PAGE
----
Review: Jollof Rice and Other Revolutions: A Novel in Interlocking Stories

The nearly 15 years Omolola Ijeoma Ogunyemi spent writing and rewriting proves to be tenacity well invested, resulting in her audacious debut, Jollof Rice and Other Revolutions: A Novel in Interlocking Stories. The 10 chapters here work as standalone pieces (many were previously published in prestigious journals and collections), but to read them together rewards audiences with mesmerizing intertwined narratives highlighting four Nigerian best friends and their extended circles through a century-and-a-half across continents and cultures.

Feisty, independent Aisha, Nonso, Remi and Solape meet as 10-year-olds entering an all-girls' boarding school; their sisterhood, inspired by a hazing prank and solidified by the death of one among them, is everlasting. But before they meet, the opening story, "Fodo's Better Half," introduces spirited ancestor Adaoma, who married another woman--in 1927!--in order to have a child against all odds, and who eventually chose to raise him on her own. Adaoma's blood might not run through any of the girls' veins, but her fearlessness will be their legacy in the stories that follow.

After their Nigerian childhoods, Aisha, Nonso and Remi all immigrate to the United States, where each finds love (Aisha marries twice) and two have children. Aisha's marriage to Polish immigrant Andrew doesn't last, but her union with Ade engenders her greatest joys. Nonso flees her Harvard-enabled, high-power New York investment banking job and her hazel-eyed husband (albeit the latter, temporarily) and returns to Nigeria after 17 years of living as a foreigner. Remi binds herself to another Nigerian transplant with whom she has twin boys, who give her the strength to confront her absent yet still demanding father. Almost 70 years later, having all returned to their birth country, the beloved friends will rally to help save the life of Aisha's dying son--no matter the cost.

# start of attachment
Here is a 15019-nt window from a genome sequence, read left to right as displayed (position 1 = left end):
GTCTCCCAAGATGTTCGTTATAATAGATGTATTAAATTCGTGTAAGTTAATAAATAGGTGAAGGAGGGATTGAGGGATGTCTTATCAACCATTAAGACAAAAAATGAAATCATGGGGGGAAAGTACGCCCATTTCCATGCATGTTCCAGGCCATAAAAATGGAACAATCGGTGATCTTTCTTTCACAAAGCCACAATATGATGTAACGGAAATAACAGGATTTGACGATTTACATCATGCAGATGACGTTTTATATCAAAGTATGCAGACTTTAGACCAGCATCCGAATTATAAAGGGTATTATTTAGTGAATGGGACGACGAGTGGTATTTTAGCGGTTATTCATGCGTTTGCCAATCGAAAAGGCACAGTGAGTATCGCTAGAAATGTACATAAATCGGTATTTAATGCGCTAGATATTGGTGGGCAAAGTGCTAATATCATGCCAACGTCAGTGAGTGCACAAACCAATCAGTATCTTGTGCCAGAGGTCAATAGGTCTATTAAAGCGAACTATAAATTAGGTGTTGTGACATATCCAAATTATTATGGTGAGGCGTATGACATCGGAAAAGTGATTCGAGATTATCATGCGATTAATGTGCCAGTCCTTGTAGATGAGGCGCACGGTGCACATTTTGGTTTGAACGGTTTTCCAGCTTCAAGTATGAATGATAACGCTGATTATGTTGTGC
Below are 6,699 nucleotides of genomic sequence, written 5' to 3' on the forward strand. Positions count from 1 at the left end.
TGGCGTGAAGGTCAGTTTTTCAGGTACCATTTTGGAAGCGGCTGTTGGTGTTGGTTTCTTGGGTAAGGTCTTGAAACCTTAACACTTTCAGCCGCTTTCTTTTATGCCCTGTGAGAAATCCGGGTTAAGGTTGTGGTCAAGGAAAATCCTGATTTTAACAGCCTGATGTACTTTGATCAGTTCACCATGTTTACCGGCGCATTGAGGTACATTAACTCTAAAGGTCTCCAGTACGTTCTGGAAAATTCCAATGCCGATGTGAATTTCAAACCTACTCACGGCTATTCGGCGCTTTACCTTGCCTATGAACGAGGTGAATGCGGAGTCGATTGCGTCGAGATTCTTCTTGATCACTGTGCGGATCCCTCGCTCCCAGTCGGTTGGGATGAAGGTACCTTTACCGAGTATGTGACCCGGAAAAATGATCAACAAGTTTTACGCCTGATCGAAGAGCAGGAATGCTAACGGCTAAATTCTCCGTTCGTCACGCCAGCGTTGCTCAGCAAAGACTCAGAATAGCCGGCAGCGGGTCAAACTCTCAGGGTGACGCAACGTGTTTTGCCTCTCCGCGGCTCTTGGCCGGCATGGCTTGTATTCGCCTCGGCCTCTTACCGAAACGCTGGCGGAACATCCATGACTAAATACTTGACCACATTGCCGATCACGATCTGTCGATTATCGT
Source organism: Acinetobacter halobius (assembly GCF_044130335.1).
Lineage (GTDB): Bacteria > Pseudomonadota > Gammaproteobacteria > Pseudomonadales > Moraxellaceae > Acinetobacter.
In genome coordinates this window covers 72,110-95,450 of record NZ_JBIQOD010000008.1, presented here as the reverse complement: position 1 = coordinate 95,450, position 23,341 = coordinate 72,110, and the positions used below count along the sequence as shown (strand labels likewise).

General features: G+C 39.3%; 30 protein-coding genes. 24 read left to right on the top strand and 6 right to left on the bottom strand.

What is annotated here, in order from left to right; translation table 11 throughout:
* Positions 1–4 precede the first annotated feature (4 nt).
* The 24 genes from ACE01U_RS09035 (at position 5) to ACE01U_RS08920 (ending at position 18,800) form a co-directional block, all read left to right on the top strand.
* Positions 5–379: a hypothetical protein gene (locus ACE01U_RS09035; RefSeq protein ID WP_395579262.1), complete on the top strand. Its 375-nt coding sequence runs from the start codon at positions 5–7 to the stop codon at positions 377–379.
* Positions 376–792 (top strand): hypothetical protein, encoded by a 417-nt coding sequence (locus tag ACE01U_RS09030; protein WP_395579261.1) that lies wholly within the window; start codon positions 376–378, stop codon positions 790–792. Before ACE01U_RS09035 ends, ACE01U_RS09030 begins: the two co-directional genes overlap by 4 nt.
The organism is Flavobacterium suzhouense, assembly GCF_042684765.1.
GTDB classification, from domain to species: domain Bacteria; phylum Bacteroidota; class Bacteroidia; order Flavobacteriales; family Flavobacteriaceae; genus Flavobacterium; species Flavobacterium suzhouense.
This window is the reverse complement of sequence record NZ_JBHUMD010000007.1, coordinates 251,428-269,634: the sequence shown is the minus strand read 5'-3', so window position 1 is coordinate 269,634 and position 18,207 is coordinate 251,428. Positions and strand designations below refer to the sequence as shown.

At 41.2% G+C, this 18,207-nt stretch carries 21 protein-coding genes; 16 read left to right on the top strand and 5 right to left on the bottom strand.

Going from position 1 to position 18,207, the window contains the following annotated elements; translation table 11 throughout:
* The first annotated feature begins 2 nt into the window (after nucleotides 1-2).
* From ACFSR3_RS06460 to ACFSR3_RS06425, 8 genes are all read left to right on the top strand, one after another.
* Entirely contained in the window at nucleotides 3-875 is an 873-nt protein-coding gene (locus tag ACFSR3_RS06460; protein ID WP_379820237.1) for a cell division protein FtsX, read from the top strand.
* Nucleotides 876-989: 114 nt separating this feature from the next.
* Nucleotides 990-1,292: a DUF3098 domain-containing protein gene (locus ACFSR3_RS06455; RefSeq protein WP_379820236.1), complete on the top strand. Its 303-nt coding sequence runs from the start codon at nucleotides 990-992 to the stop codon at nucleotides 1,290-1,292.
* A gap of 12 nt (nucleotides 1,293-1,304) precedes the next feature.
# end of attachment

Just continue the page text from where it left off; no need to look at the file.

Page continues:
Born and raised in Nigeria, Ogunyemi deftly filters the personal, historical and political throughout her collection, weaving autobiographical details from her own career as a biomedical informatician with Christianity's culturally destructive colonialism, senseless police violence, labyrinthine healthcare and the consequences of the radical and racist polarization of U.S. society. Yet, Ogunyemi never forgets to engage and entertain even as she slyly exposes and educates: the bully dethroned by shame; a dexterously comical display of code-switching; a village girl judging (then lauding) her "madam... [who] behave like somebody whose head is not correct." For admiring readers, the radiance of Ogunyemi's debut hopefully signals more dazzling fiction to come. --Terry Hong, Smithsonian BookDragon

Shelf Talker: Nigerian writer Omolola Ijeoma Ogunyemi makes her splendid debut with 10 interlinked stories revealing four Nigerian best friends' lives across continents and decades.

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